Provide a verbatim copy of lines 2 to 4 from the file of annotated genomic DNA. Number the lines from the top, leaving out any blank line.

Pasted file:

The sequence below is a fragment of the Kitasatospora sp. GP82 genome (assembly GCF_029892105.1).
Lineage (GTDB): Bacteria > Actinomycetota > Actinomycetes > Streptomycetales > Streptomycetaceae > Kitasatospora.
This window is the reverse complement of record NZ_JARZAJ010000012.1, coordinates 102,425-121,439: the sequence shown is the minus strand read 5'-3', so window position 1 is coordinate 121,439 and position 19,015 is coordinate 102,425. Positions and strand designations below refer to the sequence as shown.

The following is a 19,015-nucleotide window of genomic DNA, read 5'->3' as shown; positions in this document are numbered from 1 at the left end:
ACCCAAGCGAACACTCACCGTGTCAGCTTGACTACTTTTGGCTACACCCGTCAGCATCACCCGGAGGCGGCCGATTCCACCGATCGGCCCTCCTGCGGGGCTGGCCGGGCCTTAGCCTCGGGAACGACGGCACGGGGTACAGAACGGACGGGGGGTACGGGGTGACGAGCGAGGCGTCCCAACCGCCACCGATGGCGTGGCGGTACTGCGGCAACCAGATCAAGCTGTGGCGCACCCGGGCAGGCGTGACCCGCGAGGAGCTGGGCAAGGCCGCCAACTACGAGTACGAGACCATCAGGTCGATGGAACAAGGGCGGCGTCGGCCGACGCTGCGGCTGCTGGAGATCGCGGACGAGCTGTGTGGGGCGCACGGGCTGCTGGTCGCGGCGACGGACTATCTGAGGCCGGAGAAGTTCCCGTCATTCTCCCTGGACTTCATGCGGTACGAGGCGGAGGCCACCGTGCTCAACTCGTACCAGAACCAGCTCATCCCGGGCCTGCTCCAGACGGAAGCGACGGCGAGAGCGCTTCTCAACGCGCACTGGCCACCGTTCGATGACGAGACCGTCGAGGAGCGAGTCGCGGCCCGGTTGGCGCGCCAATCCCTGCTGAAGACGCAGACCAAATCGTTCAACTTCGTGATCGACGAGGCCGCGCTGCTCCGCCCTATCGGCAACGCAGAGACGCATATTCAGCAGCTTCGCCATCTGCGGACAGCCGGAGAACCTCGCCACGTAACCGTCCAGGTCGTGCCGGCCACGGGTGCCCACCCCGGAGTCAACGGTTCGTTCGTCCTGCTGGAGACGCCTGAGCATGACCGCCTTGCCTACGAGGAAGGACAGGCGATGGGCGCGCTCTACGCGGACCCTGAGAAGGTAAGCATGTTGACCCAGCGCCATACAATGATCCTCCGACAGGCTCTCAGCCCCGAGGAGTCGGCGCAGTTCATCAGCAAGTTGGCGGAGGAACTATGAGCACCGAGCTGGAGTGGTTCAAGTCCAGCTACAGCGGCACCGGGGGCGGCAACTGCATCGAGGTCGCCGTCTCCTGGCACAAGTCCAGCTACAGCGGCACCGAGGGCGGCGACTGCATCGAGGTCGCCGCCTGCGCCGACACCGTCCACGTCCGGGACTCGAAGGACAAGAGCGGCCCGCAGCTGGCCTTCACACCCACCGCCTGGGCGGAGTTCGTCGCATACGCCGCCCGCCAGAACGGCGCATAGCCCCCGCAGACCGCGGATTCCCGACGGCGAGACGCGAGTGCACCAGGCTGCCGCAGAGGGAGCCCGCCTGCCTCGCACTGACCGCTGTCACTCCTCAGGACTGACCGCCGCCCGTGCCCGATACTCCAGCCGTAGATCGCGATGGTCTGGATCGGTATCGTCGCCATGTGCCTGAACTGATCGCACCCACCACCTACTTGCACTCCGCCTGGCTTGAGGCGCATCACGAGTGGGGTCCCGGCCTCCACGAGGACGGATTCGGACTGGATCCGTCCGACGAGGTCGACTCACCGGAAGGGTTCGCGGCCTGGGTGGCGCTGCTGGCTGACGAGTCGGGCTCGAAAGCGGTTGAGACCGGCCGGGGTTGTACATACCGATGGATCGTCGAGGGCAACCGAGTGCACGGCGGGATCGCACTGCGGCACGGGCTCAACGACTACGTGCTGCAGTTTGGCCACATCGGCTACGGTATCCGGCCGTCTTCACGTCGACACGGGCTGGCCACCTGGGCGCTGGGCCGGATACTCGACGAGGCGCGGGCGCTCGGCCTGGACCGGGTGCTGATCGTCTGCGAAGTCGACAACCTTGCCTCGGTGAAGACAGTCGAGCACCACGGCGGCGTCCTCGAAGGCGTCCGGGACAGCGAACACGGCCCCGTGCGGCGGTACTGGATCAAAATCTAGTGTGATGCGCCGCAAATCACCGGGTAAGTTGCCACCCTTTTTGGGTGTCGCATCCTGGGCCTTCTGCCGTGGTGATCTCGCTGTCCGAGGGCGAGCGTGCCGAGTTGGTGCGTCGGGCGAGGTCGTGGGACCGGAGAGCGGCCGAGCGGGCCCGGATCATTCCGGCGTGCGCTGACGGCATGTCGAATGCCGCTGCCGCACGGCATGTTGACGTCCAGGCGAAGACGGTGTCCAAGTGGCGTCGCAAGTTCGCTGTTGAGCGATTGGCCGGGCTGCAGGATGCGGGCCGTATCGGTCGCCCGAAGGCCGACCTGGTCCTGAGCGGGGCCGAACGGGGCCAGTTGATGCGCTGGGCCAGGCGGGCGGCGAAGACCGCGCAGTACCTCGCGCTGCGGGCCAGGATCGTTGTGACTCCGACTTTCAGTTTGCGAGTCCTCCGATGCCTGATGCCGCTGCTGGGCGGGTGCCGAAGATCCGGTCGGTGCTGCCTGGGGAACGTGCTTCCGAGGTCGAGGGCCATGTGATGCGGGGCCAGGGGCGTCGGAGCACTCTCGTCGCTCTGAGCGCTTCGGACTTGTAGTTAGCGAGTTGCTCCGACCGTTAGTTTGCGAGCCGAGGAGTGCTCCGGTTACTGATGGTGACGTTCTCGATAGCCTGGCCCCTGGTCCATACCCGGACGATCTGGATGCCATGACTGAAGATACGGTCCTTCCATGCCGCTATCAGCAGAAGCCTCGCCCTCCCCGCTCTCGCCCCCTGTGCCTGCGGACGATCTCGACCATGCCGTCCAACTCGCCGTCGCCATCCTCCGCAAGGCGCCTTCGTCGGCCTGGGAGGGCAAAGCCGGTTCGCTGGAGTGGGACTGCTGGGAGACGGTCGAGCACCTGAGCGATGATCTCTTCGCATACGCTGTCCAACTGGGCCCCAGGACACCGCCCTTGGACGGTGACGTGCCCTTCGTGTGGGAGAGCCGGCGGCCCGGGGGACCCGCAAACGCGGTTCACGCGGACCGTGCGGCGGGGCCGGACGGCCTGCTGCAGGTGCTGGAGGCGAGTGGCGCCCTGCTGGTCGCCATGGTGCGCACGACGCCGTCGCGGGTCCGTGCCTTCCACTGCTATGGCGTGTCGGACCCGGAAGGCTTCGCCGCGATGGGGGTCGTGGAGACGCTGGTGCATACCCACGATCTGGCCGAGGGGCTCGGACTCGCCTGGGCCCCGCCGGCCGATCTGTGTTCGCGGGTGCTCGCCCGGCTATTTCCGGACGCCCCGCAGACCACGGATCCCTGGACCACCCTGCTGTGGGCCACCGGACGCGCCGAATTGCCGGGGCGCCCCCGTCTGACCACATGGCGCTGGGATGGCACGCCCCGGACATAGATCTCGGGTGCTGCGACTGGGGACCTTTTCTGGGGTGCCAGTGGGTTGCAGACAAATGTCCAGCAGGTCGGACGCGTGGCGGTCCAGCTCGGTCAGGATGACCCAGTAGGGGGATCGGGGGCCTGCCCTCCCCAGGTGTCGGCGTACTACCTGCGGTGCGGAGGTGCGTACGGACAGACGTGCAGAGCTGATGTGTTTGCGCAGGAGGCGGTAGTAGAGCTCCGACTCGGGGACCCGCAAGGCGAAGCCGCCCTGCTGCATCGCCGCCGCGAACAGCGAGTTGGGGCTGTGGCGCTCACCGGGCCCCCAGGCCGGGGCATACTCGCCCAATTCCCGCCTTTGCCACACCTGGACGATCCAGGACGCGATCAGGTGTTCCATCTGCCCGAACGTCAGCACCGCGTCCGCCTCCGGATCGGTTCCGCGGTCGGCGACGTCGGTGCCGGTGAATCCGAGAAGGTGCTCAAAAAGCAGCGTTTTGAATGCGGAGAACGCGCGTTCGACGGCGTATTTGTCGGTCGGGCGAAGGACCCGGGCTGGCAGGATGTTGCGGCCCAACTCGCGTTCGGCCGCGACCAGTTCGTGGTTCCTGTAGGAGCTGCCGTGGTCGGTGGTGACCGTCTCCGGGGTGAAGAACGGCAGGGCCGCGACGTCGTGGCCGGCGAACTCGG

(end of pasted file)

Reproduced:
Lineage (GTDB): Bacteria > Actinomycetota > Actinomycetes > Streptomycetales > Streptomycetaceae > Kitasatospora.
This window is the reverse complement of record NZ_JARZAJ010000012.1, coordinates 102,425-121,439: the sequence shown is the minus strand read 5'-3', so window position 1 is coordinate 121,439 and position 19,015 is coordinate 102,425. Positions and strand designations below refer to the sequence as shown.

The following is a 19,015-nucleotide window of genomic DNA, read 5'->3' as shown; positions in this document are numbered from 1 at the left end: